October and March 6am-7pm
Vessel Use All Year 6am-Sunset
San Luis Reservoir State Recreation Area
Here are some guidelines for people visiting San Luis Reservoir State Recreation Area:
What is open now?
The following is open at this park:
- Day-use areas and parking.
- Boat Launches.
- Campground will open June 22. For more information about camping, visit www.parks.ca.gov/COVID19Camping. To make a reservation, visit www.ReserveCalifornia.com or call 800-444-7275. Reservations must be made 48 hours in advance of arrival date.
What is currently closed at this park and throughout the State Park System?
At this park:
- Group Campgrounds.
- Special events and public gatherings continue to be canceled until further notice.
- Many campgrounds across the state remain closed until further notice. Some campgrounds have started to reopen with modifications. For more information, please visit www.parks.ca.gov/COVID19Camping.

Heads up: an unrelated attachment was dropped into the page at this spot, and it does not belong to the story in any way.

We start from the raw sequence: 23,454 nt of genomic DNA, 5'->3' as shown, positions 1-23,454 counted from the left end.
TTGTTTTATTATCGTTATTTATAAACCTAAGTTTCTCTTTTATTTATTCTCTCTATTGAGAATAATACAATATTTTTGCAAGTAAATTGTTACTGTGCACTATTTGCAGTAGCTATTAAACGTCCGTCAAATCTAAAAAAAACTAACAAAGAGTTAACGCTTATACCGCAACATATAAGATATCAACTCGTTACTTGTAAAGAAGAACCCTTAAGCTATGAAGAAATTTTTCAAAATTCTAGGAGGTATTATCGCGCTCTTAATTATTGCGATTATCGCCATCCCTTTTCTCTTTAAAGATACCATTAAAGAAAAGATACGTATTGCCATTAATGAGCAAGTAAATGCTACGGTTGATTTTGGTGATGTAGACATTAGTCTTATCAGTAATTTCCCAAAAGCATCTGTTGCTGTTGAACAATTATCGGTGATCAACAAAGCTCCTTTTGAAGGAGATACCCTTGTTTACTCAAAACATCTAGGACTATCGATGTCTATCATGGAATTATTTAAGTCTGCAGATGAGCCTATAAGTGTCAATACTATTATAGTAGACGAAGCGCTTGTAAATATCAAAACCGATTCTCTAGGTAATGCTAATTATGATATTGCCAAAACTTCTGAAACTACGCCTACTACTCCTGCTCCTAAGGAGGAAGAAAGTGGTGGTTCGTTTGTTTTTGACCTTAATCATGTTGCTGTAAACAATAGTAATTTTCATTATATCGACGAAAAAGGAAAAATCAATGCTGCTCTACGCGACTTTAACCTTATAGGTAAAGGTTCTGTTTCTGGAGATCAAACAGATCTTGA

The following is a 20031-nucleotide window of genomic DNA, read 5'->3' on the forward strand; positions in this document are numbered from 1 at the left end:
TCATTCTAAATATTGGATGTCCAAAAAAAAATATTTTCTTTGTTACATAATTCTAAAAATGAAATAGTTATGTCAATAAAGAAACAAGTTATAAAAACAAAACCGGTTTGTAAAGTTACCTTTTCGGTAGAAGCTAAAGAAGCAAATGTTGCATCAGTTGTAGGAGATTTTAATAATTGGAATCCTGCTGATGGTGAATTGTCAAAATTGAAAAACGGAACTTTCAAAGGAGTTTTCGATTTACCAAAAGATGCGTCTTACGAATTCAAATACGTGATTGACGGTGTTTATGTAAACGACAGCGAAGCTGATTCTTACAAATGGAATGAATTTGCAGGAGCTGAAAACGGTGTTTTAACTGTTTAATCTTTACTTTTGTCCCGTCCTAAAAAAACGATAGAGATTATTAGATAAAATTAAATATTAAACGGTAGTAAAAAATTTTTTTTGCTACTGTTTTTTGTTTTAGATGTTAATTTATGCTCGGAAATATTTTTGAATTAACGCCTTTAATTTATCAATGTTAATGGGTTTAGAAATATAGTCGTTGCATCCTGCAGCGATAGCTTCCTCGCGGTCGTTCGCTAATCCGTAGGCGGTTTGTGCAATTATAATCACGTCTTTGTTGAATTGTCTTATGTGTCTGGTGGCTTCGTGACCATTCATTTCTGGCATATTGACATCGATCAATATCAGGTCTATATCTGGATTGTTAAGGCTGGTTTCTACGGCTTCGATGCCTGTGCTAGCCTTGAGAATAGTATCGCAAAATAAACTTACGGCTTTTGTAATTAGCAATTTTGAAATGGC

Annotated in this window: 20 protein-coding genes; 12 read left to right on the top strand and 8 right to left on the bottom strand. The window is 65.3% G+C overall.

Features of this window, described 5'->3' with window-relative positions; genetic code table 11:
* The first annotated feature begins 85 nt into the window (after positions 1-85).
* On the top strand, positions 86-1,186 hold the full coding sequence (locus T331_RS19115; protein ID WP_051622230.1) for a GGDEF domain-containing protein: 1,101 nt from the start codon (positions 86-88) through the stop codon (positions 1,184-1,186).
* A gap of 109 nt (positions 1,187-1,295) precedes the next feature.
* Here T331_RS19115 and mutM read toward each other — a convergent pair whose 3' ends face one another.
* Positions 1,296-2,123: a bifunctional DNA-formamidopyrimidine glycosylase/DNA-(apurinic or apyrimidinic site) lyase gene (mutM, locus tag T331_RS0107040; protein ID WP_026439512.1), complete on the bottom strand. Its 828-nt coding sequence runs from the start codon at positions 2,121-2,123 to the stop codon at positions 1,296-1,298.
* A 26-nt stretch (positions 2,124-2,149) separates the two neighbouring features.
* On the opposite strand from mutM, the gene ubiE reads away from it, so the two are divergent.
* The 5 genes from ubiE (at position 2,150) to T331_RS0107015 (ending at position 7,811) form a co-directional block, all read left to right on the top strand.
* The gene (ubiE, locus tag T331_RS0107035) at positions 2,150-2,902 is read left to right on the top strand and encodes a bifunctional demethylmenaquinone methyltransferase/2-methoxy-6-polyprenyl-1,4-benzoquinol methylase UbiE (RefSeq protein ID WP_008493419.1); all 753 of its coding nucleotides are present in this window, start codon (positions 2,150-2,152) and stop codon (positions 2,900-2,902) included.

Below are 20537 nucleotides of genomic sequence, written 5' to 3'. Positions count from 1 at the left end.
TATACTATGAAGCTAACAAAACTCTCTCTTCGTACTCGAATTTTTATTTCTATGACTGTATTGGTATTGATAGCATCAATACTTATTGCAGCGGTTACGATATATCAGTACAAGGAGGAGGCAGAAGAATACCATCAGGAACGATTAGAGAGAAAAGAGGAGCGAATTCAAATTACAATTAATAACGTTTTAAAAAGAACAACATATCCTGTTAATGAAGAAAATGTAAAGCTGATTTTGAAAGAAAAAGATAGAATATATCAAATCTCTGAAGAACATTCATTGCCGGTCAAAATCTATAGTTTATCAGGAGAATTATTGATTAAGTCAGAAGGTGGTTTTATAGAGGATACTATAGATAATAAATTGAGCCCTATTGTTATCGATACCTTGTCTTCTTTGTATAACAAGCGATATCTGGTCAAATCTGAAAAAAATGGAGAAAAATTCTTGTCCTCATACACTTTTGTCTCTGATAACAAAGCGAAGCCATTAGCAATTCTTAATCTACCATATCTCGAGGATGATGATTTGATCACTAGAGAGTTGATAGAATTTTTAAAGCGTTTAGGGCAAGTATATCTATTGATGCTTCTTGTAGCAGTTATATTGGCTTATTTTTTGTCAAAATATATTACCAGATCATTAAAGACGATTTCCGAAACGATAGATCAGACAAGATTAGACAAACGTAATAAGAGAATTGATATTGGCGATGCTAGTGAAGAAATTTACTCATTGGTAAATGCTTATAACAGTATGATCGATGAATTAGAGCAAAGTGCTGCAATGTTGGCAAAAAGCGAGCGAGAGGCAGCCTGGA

- Many high public-use indoor facilities, including museums and visitor centers.
- Special events and tours continue to be canceled until further notice.
Are there any new visitor guidelines?
Yes, please see below:
- Stay Local: Stay close to home. Walk or bike into the park. Parking is very limited. Do not take road trips to parks and beaches or to neighboring states.
- Stay Active: Keep walking, jogging, hiking and biking. Watch for one-way trails.
- Stay Safer at 6 Feet: Maintain a physical distance of 6 feet or more. Gatherings, picnics and parties are not allowed. Visitors will be asked to leave if there are too many people at the park, beach or on trails to allow for the required physical distance.
- Stay Clean: Be prepared. Bring soap/sanitizer and pack out all trash.
- Stay Covered: The state now requires you to wear a face covering in most indoor settings and public outdoor spaces when you cannot maintain physical distancing of six feet or more from people outside of your immediate household. For details, please visit CDPH’s guidance here. Visitors should also abide by their local county health orders.